Looking into the soul of the man who looked into the soul of Atta

Regarding the airline ticket agent who let Muhammad Atta and his fellow mass killer board the plane in Maine on the morning of 9/11, a correspondent writes:

The gate agent who had a hunch but did not act on it, is a product of total dumbing down in our brainwashed society. In days gone by, he would never have felt that he could actually admit such a thing and not be shunned, ostracized or otherwise held accountable for his dereliction of common sense and duty. But in today’s sick world, he feels a catharsis in revealing that he was ashamed to even think that Atta, that satanic agent of Islamic slaughter, could have been a terrorist. The result of his Orwellian-style conditioning: 3000 plus smashed to bits, burned alive, dismembered and thousands of people who lost their loved ones. Yet he “feels bad” about even thinking suspiciously about the protected class, i.e., non-whites and minorities.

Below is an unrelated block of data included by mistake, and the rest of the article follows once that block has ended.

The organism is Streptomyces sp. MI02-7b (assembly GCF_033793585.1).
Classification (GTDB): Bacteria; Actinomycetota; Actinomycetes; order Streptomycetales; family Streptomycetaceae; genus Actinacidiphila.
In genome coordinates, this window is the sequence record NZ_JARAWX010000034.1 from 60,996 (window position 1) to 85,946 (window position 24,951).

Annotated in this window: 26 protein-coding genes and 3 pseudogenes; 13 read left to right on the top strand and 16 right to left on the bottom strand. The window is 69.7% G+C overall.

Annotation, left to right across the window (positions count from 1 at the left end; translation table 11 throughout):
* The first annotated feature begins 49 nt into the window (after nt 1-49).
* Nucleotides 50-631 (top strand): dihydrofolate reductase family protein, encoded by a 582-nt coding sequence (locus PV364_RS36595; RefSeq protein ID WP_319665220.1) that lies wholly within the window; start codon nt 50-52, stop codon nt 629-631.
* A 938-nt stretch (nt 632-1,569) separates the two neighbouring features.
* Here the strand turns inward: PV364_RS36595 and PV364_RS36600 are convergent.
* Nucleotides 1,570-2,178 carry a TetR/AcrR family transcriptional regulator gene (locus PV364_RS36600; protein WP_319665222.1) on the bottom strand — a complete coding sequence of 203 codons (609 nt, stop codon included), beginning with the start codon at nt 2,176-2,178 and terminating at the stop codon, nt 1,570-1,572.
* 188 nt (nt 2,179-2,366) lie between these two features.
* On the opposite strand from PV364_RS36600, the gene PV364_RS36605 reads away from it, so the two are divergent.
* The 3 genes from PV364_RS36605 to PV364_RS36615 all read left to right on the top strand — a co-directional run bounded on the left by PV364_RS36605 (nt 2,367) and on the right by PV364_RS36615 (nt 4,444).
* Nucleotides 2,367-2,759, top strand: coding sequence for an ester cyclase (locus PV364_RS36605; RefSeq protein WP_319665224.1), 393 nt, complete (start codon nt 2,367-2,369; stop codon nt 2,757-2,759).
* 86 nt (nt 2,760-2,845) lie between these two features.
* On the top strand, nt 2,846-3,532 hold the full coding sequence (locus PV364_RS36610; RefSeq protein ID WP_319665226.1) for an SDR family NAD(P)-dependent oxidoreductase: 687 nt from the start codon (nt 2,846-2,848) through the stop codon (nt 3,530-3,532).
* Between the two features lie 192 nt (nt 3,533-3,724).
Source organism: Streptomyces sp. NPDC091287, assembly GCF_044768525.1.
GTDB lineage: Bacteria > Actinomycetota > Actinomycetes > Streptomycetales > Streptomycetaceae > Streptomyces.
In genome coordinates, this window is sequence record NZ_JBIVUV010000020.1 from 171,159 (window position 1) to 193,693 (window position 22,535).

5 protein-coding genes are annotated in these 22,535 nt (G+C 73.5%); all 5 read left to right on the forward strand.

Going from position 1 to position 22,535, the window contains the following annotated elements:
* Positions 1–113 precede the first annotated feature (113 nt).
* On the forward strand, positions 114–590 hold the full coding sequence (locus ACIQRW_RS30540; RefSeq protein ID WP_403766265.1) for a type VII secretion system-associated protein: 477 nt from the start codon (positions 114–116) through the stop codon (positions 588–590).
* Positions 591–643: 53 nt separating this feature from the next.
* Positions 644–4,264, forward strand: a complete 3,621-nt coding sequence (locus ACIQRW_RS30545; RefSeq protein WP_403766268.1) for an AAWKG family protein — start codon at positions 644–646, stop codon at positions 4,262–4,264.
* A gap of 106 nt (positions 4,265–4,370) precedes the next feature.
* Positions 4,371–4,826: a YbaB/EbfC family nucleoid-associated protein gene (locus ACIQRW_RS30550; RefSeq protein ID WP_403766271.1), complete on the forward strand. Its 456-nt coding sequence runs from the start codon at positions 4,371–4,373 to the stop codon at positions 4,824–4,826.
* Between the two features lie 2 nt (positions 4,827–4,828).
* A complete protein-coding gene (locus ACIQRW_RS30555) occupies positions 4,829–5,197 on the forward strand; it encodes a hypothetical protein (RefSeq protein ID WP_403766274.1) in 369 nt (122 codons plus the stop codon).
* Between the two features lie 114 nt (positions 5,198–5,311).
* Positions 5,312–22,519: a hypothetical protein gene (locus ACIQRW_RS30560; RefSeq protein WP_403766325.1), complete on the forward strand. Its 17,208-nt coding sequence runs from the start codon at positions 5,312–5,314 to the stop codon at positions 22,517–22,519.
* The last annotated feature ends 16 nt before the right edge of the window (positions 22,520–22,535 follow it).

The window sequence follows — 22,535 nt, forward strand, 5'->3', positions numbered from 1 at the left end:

LA to correspondent:

Very well stated!

This man had a genuine, moral/spiritual realization. Working at the airport gate that day, he looked into the face of pure evil and recognized it as such. But then he quickly suppressed his recognition. And now, three years later, he’s quite comfortable with having done that. His statement is not a statement of shame at his not having stopped Atta. It’s a statement of loyalty to the liberal ethos that made him suppress his realization and let Atta through.

Possibly the last part of what I said is not correct. Maybe the news story omitted his full statement that would have given it a different meaning. But, as printed, that’s the way it seems.

Posted by Lawrence Auster at March 08, 2005 12:35 AM | Send

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